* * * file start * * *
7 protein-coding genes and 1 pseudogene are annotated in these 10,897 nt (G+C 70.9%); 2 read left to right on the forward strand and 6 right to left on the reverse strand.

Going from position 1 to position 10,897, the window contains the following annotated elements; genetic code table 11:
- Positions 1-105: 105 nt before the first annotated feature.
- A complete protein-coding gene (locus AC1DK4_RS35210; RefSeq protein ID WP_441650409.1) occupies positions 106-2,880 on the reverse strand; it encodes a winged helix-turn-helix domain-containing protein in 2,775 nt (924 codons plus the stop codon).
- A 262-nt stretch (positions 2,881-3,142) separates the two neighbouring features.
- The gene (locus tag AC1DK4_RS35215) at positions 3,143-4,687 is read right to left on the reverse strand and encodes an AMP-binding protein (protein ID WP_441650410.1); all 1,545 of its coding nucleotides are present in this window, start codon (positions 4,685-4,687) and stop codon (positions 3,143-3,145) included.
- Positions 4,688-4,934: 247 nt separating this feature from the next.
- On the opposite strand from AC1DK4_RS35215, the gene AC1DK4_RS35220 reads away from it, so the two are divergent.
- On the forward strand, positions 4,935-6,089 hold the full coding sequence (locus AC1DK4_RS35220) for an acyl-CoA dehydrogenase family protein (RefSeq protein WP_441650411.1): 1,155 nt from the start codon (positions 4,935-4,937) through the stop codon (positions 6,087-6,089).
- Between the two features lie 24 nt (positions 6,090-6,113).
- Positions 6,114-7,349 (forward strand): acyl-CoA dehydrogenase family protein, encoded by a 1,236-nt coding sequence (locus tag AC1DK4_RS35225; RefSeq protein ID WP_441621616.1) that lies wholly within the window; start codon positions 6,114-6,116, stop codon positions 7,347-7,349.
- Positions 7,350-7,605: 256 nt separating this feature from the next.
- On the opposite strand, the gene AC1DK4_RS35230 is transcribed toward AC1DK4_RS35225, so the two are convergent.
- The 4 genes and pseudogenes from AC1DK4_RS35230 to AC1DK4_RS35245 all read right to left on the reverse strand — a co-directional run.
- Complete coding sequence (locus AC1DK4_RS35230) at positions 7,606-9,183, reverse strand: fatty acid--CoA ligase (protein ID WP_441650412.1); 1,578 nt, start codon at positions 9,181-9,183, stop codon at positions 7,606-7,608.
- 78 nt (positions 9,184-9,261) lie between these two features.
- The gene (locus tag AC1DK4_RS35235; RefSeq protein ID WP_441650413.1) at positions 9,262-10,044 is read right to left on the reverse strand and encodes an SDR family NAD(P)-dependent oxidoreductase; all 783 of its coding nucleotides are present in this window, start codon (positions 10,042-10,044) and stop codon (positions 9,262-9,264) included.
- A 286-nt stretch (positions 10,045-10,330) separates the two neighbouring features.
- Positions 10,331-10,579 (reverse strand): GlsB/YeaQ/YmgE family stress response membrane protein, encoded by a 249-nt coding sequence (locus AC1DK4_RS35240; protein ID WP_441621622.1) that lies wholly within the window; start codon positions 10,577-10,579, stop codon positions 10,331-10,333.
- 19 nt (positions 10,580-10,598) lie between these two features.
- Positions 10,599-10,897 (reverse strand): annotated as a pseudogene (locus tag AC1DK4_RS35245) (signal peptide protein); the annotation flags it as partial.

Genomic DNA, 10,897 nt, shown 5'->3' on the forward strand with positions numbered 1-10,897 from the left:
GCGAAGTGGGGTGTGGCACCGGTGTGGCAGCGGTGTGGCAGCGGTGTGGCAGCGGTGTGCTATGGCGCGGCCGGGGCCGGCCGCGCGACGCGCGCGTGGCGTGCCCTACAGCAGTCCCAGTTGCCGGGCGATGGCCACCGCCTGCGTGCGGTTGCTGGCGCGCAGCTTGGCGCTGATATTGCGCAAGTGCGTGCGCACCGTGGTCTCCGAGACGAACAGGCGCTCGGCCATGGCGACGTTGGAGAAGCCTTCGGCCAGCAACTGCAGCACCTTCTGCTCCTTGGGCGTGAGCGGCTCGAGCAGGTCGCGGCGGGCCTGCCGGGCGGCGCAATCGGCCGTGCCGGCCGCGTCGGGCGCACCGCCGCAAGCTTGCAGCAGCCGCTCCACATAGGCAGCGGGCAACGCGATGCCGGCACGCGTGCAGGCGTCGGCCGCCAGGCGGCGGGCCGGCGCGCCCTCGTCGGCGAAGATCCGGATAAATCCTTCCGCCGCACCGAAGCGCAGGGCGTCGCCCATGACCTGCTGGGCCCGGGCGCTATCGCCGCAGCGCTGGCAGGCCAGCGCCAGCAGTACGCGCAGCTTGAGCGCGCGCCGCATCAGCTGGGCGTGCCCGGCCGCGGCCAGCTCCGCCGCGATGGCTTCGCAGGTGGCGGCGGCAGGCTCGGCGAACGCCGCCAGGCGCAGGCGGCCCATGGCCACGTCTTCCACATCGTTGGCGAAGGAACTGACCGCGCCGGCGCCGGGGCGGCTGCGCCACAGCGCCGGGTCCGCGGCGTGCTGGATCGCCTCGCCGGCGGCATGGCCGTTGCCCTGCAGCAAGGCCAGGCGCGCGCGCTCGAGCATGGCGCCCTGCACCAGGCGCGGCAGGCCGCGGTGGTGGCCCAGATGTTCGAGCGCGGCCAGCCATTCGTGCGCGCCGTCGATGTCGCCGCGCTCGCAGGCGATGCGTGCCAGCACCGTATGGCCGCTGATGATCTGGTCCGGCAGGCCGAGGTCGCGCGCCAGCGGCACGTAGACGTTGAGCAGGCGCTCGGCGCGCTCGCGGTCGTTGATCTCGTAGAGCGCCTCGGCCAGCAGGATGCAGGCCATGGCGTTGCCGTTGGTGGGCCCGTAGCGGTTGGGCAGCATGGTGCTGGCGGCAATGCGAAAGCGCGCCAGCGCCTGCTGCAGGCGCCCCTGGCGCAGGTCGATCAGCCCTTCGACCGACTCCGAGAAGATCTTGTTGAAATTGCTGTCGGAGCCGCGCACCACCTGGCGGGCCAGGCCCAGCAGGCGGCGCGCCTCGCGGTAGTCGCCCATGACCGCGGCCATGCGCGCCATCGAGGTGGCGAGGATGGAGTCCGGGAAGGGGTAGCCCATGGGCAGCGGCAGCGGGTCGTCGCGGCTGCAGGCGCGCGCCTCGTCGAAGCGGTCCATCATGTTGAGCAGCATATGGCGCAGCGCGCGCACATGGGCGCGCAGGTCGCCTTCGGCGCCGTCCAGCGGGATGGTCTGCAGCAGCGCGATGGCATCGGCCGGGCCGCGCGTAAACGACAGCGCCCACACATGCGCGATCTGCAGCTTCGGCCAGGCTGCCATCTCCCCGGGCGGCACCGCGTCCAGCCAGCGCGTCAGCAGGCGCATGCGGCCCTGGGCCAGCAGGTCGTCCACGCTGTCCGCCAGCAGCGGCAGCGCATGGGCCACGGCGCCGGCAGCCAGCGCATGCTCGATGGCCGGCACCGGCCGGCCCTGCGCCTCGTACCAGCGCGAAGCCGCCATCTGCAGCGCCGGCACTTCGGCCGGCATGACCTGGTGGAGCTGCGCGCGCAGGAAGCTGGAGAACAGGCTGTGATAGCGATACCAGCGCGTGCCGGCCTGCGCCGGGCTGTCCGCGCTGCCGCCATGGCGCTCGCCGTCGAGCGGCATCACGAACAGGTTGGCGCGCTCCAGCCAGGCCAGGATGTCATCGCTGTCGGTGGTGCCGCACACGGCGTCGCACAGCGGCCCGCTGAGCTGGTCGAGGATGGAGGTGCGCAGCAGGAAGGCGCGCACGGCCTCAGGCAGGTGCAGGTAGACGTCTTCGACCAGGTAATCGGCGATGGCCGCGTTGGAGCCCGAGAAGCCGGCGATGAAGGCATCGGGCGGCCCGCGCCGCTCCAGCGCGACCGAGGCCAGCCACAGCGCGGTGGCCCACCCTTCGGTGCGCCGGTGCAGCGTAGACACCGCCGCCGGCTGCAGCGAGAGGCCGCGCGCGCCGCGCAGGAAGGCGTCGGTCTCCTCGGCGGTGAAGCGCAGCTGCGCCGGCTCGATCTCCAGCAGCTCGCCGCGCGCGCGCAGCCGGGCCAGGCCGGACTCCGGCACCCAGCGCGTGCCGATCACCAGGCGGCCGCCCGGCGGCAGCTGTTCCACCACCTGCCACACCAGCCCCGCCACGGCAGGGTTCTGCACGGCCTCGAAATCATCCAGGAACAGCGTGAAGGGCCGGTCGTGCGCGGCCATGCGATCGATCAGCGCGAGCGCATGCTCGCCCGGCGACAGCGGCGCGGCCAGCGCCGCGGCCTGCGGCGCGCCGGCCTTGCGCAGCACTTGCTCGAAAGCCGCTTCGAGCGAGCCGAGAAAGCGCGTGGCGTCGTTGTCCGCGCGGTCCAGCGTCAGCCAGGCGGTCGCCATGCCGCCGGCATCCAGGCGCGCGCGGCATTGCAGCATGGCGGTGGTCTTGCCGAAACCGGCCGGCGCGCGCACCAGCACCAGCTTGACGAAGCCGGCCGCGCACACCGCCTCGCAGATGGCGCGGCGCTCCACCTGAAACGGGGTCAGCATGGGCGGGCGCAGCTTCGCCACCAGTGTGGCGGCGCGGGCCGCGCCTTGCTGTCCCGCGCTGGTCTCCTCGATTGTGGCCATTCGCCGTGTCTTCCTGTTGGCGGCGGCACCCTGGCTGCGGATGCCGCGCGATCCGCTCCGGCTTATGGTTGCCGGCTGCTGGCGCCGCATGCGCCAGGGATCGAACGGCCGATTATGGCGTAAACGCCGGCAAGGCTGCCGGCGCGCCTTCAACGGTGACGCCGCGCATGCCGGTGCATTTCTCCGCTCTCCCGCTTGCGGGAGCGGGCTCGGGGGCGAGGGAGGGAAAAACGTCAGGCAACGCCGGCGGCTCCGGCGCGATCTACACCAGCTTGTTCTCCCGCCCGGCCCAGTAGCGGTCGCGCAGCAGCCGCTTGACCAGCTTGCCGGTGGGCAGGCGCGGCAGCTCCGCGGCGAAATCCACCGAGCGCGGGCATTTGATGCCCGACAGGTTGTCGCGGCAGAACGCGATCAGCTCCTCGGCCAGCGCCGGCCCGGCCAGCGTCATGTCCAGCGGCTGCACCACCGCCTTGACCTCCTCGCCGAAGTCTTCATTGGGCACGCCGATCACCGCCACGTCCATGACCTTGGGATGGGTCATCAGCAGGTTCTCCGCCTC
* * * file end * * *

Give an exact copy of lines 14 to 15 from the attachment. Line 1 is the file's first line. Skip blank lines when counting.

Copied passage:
- The 4 genes and pseudogenes from AC1DK4_RS35230 to AC1DK4_RS35245 all read right to left on the reverse strand — a co-directional run.
- Complete coding sequence (locus AC1DK4_RS35230) at positions 7,606-9,183, reverse strand: fatty acid--CoA ligase (protein ID WP_441650412.1); 1,578 nt, start codon at positions 9,181-9,183, stop codon at positions 7,606-7,608.